A short Corvus Bradley Review
(translated from original article and published with the permission of author Axel Frans Lemarchand, AKA Wallace )
The world of watchmakers taking inspiration from the Fifty Fathoms and, or, the Tornek-Rayville has been very active these past weeks, as demonstrated by the different threats on the subject. Giving into the buzz, I eventually chose this bird.
Corvus is a US brand, founded by two watch enthusiast brothers, Cam and Tom, particularly keen of the watches supplied to the US army. Incidentally, Cam has written several long threads on the subject on English-speaking forums.
The Bradley is the brother’s first watch, and they “wanted to stick to the military MIL-SHIPS-W22176A specifications”, as the original Tornek-Rayville did, with the “performances and ruggedness allowed by the latest innovations”.
That’s for the story. Copy, homage, not even homage? This is not the purpose of this review, and I will let the reader be the judge of that!
I browsed on their concise but well-thought website last Sunday, eventually gave in and ordered online through Paypal on Sunday night…
Received a confirmation email on Monday morning…
Package delivered on Wednesday morning… this is what one can call fast shipping!
The bird comes in a small fabric bag, with the real Bond strap. The bag is surrounded by recycled paper in a small military-like box and comes with a Tropic strap, a set of spare spring bars and a convenient strap-changing tool. Everything is carefully packed in a big box filled with styrene foam. It could fall from a plan and not get damaged!
Now let’s get down to business!
The watch features a wide bezel, the dial is extremely legible with a nice “diver” look, a blend of retro and modern style. A bit unusual but it kind of grows on you.
The case has reasonable dimensions: less than 42 mm of diameter (crown excluded) for 13.3 mm of thickness. It is rather thin, but since it is very cylindrical it looks thicker than, say, a Speedmaster. It features a small screw-down crown and the lung space is 20 mm.
The case received a “Kolsterizing™” treatment, similar to Sinn’s “tegiment” treatment, of a very nice aspect and extremely resistant. While changing straps, I haven’t managed to scratch the surface, even though I am a champion at leaving marks.
The dial and hands are extremely legible. The dial, with its “satellite black” paint shows an extremely deep black, creating a sharp contrast which sometimes seems surreal. It sometimes looks like the figures are floating… which gives a very modern look to this watch.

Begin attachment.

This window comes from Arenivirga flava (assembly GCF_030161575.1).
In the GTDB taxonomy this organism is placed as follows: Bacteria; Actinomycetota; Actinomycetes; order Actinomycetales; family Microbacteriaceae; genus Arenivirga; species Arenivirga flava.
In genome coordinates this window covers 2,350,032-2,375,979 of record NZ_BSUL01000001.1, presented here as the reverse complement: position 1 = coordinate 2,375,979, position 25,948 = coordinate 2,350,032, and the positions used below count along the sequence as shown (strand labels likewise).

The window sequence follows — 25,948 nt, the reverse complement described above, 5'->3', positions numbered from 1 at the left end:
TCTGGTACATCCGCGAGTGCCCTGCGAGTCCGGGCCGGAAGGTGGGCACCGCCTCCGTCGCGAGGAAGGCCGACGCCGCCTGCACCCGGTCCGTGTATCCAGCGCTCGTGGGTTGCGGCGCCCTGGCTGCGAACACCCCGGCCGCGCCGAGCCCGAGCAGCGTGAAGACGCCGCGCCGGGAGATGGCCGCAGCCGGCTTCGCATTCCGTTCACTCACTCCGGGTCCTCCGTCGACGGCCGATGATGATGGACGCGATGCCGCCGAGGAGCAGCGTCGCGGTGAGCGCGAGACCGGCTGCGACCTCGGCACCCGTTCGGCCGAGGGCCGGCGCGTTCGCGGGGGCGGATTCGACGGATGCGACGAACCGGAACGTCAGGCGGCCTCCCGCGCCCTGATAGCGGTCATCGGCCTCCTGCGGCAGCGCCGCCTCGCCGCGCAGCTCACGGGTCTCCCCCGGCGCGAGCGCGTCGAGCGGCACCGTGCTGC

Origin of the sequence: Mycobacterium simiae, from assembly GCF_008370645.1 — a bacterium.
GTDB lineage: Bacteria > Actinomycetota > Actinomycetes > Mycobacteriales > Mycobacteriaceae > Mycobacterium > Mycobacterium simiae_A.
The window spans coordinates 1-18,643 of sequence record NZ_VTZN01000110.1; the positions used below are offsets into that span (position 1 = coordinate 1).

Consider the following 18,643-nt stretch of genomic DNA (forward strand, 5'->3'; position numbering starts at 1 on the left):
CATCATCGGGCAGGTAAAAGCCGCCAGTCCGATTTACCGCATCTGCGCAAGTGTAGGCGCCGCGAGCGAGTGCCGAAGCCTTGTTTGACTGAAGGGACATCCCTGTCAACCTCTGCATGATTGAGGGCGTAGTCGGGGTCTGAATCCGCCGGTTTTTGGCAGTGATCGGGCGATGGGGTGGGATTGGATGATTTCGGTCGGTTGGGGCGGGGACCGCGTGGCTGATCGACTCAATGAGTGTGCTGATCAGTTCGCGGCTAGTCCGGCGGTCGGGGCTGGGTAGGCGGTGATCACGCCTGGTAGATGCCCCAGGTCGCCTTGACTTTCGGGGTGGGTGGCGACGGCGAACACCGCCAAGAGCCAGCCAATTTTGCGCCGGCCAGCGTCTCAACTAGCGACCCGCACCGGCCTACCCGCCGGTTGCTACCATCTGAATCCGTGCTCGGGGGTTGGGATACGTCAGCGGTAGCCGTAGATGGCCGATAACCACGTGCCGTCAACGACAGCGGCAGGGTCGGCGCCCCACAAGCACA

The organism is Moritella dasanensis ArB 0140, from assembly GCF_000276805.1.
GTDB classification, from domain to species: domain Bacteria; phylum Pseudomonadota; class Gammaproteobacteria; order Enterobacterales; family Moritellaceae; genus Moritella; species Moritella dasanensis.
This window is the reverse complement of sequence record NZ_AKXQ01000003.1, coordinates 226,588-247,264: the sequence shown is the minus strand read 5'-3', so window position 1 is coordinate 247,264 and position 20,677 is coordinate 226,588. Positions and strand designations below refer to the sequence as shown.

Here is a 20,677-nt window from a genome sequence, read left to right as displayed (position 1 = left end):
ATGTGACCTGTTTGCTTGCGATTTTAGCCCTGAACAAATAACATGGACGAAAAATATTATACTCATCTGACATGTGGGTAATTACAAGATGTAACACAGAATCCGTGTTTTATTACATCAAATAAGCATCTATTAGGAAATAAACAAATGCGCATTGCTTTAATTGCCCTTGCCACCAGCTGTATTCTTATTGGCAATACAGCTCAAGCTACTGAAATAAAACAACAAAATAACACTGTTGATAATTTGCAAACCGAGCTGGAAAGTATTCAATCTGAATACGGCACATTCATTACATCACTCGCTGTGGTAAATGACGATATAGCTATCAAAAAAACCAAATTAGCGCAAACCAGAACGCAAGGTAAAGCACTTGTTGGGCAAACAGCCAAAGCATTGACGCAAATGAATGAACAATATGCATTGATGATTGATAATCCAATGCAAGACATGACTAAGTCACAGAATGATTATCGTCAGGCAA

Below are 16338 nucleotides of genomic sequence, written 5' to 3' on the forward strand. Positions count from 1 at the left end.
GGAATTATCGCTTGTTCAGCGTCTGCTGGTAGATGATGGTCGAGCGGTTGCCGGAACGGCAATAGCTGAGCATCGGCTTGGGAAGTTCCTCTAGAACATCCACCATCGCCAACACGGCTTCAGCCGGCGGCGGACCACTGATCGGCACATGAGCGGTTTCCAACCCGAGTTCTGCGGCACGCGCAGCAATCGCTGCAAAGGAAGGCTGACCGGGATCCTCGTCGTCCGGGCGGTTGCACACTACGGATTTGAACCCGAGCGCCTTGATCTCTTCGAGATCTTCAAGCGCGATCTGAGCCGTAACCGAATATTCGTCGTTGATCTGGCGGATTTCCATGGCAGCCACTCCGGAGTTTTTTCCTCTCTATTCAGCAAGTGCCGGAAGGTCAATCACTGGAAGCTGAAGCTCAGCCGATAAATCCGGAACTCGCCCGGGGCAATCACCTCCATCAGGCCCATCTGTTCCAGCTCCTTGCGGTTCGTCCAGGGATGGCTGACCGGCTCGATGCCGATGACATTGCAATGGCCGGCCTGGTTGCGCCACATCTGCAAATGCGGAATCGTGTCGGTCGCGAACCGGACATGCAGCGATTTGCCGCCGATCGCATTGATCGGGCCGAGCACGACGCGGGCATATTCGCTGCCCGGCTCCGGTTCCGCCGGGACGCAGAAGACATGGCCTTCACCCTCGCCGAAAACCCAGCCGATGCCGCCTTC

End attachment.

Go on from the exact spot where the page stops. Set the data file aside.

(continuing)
The indexes are painted. I find that they lack volume, but it might have been intentional.
The uni-directional bezel rotates counter-clockwise and with 60 increments it is spot-on. Not a degree off-angle, nada, zip. It is fairly hard to turn so there’s no risk of that happening by mistake. The bezel markings are extremely readable, but in my opinion they lack some finesse. The first 15 minutes are marked with “stealth black Luminova“, which is akward because I wonder how useful it is.
The Luminova is great, it doesn’t shine like a bedside lamp, but it glows when you go from light to darkness. It is extremely readable and hold all night long and the hands have a nice blue haze, while the indexes are green and the stealth Luminova is yellow. I find it nice and practical.
Here is a comparison shot with my (recently acquired) Speedmaster:
One word about the case back: it isn’t thrilling, And by the way I believe the offer to change it for free. But it’s the case back we’re talking about and to me it doesn’t really matter. Let’s just say the bird engraved is rather odd and the spelling approximate (let he who is without sin cast the first stone).
The movement is an ETA 2824-2, well that is so common, but it runs well, it is worry-free, and I believe it is pretty accurate. I haven’t really measured, but I couldn’t care less.
As I wrote earlier, the watch comes with two straps, a NATO and a Tropic, both comfortable, but I can’t help thinking that the watch looks great on a leather strap.
Overall I am very pleased with my choice, even if amongst the competitors, this is not the cheapest choice. But I think you develop a bond for this watch and despite its smooth and clean aspect something stands out. The style split between vintage (the case and hands) and modern (the surface finish and the dial) makes it unusual.
For their first watch, the lads at Corvus have done a good job, and I hope they will carry on in this direction: quality, readability and “subtle inspiration“.
Original article written by Axel Frans Lemarchand, AKA Wallace, and translated by Francis J.